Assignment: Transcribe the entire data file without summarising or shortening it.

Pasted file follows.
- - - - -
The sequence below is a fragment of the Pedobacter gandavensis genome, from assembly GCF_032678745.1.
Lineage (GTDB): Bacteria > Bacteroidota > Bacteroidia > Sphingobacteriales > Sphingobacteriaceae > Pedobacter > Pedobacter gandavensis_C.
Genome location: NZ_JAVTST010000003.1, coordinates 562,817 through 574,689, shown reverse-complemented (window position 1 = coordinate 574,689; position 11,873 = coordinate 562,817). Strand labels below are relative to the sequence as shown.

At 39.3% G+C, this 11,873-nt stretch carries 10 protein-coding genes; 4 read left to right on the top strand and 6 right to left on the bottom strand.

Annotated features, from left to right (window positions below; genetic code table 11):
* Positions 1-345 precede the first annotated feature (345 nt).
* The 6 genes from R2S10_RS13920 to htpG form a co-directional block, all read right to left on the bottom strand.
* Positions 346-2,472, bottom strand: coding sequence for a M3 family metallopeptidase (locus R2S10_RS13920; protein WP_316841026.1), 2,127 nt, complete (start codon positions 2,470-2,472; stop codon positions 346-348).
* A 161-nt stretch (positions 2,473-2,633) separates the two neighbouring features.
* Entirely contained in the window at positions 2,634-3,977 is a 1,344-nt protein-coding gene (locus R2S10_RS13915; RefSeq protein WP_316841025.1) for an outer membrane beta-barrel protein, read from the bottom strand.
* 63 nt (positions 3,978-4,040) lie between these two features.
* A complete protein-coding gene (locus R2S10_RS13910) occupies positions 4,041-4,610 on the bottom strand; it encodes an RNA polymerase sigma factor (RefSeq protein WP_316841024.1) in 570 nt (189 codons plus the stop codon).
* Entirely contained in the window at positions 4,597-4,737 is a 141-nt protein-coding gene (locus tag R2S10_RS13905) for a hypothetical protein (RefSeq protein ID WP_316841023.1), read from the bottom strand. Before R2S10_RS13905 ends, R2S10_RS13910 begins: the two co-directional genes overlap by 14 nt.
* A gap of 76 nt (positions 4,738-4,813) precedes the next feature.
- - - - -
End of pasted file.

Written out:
The sequence below is a fragment of the Pedobacter gandavensis genome, from assembly GCF_032678745.1.
Lineage (GTDB): Bacteria > Bacteroidota > Bacteroidia > Sphingobacteriales > Sphingobacteriaceae > Pedobacter > Pedobacter gandavensis_C.
Genome location: NZ_JAVTST010000003.1, coordinates 562,817 through 574,689, shown reverse-complemented (window position 1 = coordinate 574,689; position 11,873 = coordinate 562,817). Strand labels below are relative to the sequence as shown.

At 39.3% G+C, this 11,873-nt stretch carries 10 protein-coding genes; 4 read left to right on the top strand and 6 right to left on the bottom strand.

Annotated features, from left to right (window positions below; genetic code table 11):
* Positions 1-345 precede the first annotated feature (345 nt).
* The 6 genes from R2S10_RS13920 to htpG form a co-directional block, all read right to left on the bottom strand.
* Positions 346-2,472, bottom strand: coding sequence for a M3 family metallopeptidase (locus R2S10_RS13920; protein WP_316841026.1), 2,127 nt, complete (start codon positions 2,470-2,472; stop codon positions 346-348).
* A 161-nt stretch (positions 2,473-2,633) separates the two neighbouring features.
* Entirely contained in the window at positions 2,634-3,977 is a 1,344-nt protein-coding gene (locus R2S10_RS13915; RefSeq protein WP_316841025.1) for an outer membrane beta-barrel protein, read from the bottom strand.
* 63 nt (positions 3,978-4,040) lie between these two features.
* A complete protein-coding gene (locus R2S10_RS13910) occupies positions 4,041-4,610 on the bottom strand; it encodes an RNA polymerase sigma factor (RefSeq protein WP_316841024.1) in 570 nt (189 codons plus the stop codon).
* Entirely contained in the window at positions 4,597-4,737 is a 141-nt protein-coding gene (locus tag R2S10_RS13905) for a hypothetical protein (RefSeq protein ID WP_316841023.1), read from the bottom strand. Before R2S10_RS13905 ends, R2S10_RS13910 begins: the two co-directional genes overlap by 14 nt.
* A gap of 76 nt (positions 4,738-4,813) precedes the next feature.